Poverty, debt, nomadic existence trap Irula tribe into bonded labour

Updated 7:59 AM, 10 May, 2019
Tamil Nadu, Human Trafficking, granddaughters, minor girls
Reports say Vijaylakshmi sold her granddaughters to two agents in the village for ₹20,000, who in turn sold them to a mill in Tirupur

On May 7, three families of bonded labourers were freed from a brick kiln in Thirupattur in Vellore. Trapped in the kiln and made to work all through the day, the families were caught in the web of repayment of debt amounting to ₹30,000, for the last four years.

The families belonged to the Irula community from Krishnagiri. The most vulnerable of tribal groups in the state of Tamil Nadu, the Irulas are the easy victims of bonded labour. Owing to their abject poverty, and their specialised skills that make them the best hands for work in brick kilns and rice mills, they also constitute cheap labour.

Almost 90 per cent of rescued bonded labourers in districts like Kancheepuram, Thiruvallur, Thiruvannamalai and Vellore are Irulas, according to activists. A large section of them live in northern and eastern districts of Tamil Nadu. Leading a nomadic existence across the state, the community, which dates back to thousands of years has lost its original habitat in the forests due to deforestation. They are traditionally snake and rat catchers, but over time, they moved to the agriculture sector, as farm labourers, and eventually into other industries at the turn of the 21st century.

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Poverty and the debt trap

Shanmugham (40), a farm labourer from the Irula community in Thiruttani, Thiruvallur district, blames his financial crisis for walking into the trap of bonded labour that lasted for over five years. He says, “I borrowed a sum of ₹5000 for my sister’s marriage from the brick kiln owner in Katpadi in Vellore. I had learnt to make bricks in a kiln in my hometown and when the brick kiln owner in Vellore was ready to give me the loan in exchange of working for him, I readily agreed.” The owner also convinced him to move into the kiln with this family—his wife, a three-year-old son and a three-month-old daughter. “I didn’t realise he did this to extract more work from us as a family. I had to work from dawn to dusk and even after that I was paid only ₹300 every week. He told me he would pay me  ₹300 for 1000 bricks, but in a day I made at least 500 and my wife had to do all the other chores in his household. He would not let all of us return to our village. Whenever I returned to my village, my wife and children were forced to stay back. He used to threaten me saying that he would harm my family, if I didn’t return.” After toiling hard at the kiln for a paltry sum, relief came for Shanmugham and his family after a raid by revenue department officials and the family was sent back with a sum of ₹1000 and a release certificate.  The story of Shanmugham and his family is the same as any Irula family which is caught in the vicious cycle of poverty and debt, making them the easiest targets for bonded labour. The greedy owners want their skills at a cheaper price, says Helen Barnabas, a social worker, who has worked with the tribe in the four districts.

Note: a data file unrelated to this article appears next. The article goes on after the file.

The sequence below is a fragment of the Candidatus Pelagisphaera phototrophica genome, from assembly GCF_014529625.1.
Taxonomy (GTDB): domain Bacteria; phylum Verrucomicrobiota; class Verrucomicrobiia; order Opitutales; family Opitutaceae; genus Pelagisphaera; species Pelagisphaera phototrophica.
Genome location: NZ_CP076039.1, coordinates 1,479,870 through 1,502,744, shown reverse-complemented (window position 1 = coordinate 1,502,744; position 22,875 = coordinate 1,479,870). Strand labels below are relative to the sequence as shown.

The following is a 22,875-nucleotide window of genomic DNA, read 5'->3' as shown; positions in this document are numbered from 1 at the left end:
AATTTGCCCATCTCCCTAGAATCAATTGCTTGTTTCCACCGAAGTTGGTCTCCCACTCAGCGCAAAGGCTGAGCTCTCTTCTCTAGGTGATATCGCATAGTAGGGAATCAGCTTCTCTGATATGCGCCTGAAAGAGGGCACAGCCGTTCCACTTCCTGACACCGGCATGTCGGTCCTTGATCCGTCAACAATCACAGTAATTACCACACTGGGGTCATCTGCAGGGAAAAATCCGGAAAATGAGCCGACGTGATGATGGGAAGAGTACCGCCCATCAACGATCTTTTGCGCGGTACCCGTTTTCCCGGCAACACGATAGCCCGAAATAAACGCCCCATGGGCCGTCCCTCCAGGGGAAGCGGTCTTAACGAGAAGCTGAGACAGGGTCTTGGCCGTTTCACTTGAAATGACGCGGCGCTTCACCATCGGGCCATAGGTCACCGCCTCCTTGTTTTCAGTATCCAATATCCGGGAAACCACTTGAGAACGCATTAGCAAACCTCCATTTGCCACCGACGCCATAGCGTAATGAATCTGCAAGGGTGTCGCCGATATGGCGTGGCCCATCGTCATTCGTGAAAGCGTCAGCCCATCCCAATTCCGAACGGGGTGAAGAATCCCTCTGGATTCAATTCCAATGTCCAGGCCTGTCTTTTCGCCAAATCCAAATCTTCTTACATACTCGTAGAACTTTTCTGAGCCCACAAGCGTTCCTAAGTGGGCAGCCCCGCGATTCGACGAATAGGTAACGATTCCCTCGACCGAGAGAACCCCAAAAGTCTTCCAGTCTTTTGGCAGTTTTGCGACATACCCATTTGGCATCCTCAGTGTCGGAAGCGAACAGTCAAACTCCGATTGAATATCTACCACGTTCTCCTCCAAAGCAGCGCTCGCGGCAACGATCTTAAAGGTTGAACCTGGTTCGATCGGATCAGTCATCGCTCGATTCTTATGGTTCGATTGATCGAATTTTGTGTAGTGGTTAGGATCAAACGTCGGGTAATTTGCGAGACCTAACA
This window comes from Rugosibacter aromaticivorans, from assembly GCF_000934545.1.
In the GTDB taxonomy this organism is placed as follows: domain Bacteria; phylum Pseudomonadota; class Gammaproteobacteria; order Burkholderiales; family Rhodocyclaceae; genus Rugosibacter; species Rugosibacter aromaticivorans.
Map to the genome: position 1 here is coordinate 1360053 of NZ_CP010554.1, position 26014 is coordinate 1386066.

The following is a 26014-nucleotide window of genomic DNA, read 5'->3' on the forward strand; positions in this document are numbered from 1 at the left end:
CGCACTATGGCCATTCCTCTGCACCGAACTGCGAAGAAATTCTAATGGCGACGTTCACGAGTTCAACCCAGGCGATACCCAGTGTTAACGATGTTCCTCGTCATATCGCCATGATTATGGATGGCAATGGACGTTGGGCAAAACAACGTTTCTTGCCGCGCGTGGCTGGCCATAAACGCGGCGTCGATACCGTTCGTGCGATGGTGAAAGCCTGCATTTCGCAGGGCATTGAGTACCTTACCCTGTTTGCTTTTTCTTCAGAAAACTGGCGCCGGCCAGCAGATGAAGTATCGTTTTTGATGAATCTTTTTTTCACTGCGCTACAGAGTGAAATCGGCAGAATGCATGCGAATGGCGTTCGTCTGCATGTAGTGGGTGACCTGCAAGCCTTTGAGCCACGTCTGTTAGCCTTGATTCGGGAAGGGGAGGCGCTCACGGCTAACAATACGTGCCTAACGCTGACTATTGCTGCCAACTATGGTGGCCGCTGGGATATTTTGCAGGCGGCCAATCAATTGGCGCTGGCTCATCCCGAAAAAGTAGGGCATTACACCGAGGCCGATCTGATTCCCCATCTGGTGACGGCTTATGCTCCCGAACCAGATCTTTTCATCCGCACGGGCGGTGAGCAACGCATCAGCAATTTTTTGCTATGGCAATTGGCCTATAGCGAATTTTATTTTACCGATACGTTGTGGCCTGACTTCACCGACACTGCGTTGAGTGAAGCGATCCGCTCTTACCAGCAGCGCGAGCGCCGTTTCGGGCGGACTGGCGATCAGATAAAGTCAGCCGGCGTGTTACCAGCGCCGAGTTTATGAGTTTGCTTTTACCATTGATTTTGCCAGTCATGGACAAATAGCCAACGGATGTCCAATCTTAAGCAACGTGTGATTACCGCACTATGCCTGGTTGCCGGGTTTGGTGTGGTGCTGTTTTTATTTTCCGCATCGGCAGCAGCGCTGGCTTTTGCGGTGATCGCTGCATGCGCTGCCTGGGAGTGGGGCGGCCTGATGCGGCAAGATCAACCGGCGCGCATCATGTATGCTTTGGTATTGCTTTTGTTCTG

Displaced and lost

Helen says that even as there are rehabilitation measures for them, the acute financial crisis they are in doesn’t let them wait for it. “They have no choice but to take up the work they are offered. The Irulas have mastered the skill of brick making and boiling the rice manually and accurately in rice mills and are always in search of work. They are migrants and often live in areas near water bodies or crematorium and are often displaced during times of natural disasters. Their nomadic existence adds to their burden of poverty and makes them take up any work they get for even pittance,” she says.

K Krishnan, secretary, National Adivasi Solidarity Council, says that the failure of the state in implementing the Mahatma Gandhi National Rural Employment Guarantee Act (MGNREGA) is one of the major reasons for the plight of the group. He says, “They do not have basic amenities in the villages or in the parts of towns they live. They are hardworking and do not resist any amount of pressure put on them. These traits have become disadvantages for them, but an efficient system of MGNREGA can make living sustainable. They do not have to fall prey to deceit of owners who trap them in bonded labour.”

True to his observations, Shanmugham says that after release from bonded labour, his life has not been smooth. “My wife has a slight limp and is enrolled in the scheme but gets only about 40 days of work in a year. Moreover, we remain ostracized in our village at Mambakka Chathiram.”

Krishnan says that the Irulas situation is the collective failure of all–Forest, Wildlife and Adi Dravidar and Tribal Welfare Department of the state. “Under various measures taken by the Forest and Wildlife Department, they have been shunted out of their own habitats, even as they live in harmony with nature and wildlife. Rescuals and release do not mean an end to their long standing problems,” he says.

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